The biological oxygen demand was significantly increased by the combined treatment compared to the DOC treatment by another 81%. In the combined treatment, response variables of the individual treatments showed additive effects as well as synergistic effects. For the dark calcification rate of H. opuntia, negative effects of both DOC and DIC treatment alone were additive and resulted in further decrease of dark calcification by another 30% compared to the DIC and 100% compared to the DOC treatment (Figs 1 and 3). Similarly, NOx uptake of H. opuntia under dark conditions increased by 90% compared to the DIC treatment and by 48% compared to the DOC treatment (S1 Fig). This effect was synergistic, leading to a higher effect as the sum of both individual treatment effects alone. Antagonistic effects and increase of NH4 uptake was observed for H. opuntia under dark conditions where the uptake rate was increased in the presence of both, high DIC and DOC concentrations by 236% (S2 Fig). PO4 uptake in the dark showed additive effects of the individual treatments which lead to a higher PO4 uptake rate of 33% compared to the DIC treatment and 30% compared to the DOC treatment alone (S3 Fig). DOC uptake rates of H. opuntia in the dark were 390% higher than in the DIC treatment alone and 90% higher than in the DOC treatment resulting in an increase of 420% compared to the control conditions (S4 Fig).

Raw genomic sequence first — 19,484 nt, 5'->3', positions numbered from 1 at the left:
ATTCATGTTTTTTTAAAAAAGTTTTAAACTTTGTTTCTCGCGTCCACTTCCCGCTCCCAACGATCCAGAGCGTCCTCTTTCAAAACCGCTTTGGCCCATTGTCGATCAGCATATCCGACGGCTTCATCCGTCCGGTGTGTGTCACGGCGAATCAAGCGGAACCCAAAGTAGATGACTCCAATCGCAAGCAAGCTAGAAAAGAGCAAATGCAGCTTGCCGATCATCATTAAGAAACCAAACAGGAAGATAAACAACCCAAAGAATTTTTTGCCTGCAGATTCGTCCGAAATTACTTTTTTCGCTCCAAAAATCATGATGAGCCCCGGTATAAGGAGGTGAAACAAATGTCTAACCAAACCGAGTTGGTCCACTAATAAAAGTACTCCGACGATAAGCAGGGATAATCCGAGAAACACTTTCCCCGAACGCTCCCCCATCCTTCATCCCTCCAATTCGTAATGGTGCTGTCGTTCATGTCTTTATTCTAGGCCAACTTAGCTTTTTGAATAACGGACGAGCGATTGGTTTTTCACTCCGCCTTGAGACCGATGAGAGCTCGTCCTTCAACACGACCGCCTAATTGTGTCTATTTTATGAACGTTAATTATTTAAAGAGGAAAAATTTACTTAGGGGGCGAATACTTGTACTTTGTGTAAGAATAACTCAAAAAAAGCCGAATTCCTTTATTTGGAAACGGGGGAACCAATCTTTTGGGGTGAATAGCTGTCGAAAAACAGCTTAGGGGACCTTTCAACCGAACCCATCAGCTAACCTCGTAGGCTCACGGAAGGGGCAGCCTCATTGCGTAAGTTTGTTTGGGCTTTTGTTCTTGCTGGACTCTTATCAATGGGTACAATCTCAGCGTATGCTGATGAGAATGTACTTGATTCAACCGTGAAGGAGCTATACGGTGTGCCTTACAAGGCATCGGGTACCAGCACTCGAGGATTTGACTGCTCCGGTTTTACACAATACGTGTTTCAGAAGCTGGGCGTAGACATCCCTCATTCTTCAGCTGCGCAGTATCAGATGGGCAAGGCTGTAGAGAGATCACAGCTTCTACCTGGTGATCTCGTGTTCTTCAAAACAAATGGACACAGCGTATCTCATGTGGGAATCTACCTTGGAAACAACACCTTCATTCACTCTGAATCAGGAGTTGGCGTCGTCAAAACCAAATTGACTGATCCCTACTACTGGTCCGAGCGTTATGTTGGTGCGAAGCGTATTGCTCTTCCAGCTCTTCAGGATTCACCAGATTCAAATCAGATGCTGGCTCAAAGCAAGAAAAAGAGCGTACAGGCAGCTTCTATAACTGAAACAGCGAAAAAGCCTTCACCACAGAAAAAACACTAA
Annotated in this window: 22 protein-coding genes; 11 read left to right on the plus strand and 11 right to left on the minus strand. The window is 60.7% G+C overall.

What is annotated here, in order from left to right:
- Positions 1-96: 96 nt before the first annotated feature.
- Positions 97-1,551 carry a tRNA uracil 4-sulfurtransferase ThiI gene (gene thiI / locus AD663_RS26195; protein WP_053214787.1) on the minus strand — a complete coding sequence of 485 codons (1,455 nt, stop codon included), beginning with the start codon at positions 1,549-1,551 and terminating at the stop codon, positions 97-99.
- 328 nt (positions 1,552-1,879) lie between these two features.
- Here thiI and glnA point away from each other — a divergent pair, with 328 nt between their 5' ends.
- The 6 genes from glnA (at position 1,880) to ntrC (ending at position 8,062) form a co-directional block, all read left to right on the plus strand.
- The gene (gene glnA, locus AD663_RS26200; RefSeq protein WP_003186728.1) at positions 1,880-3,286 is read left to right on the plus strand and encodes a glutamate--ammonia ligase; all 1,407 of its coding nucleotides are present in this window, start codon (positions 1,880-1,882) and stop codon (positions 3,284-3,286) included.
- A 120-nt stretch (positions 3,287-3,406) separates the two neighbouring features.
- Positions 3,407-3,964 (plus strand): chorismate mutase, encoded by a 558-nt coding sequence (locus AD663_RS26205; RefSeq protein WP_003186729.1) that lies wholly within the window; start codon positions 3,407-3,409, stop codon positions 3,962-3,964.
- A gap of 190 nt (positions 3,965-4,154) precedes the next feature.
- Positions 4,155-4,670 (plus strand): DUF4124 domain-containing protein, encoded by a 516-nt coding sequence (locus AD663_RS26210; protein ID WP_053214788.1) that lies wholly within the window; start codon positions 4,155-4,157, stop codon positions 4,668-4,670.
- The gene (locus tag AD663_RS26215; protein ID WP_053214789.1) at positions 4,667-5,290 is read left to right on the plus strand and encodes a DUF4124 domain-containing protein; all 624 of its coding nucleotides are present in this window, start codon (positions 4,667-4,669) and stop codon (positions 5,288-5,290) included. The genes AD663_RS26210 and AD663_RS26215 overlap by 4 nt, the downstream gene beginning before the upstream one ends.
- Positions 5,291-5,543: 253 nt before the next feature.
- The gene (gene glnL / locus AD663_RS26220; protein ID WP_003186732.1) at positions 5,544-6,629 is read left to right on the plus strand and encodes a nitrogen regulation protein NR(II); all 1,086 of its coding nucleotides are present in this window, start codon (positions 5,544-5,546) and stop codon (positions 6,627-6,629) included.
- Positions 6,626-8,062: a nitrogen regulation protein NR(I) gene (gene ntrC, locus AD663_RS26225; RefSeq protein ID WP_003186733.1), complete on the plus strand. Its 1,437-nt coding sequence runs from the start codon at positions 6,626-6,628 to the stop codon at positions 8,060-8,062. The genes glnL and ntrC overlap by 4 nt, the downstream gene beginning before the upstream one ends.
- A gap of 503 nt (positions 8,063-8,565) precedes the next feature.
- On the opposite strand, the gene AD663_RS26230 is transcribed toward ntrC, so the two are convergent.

Connection between the different response variables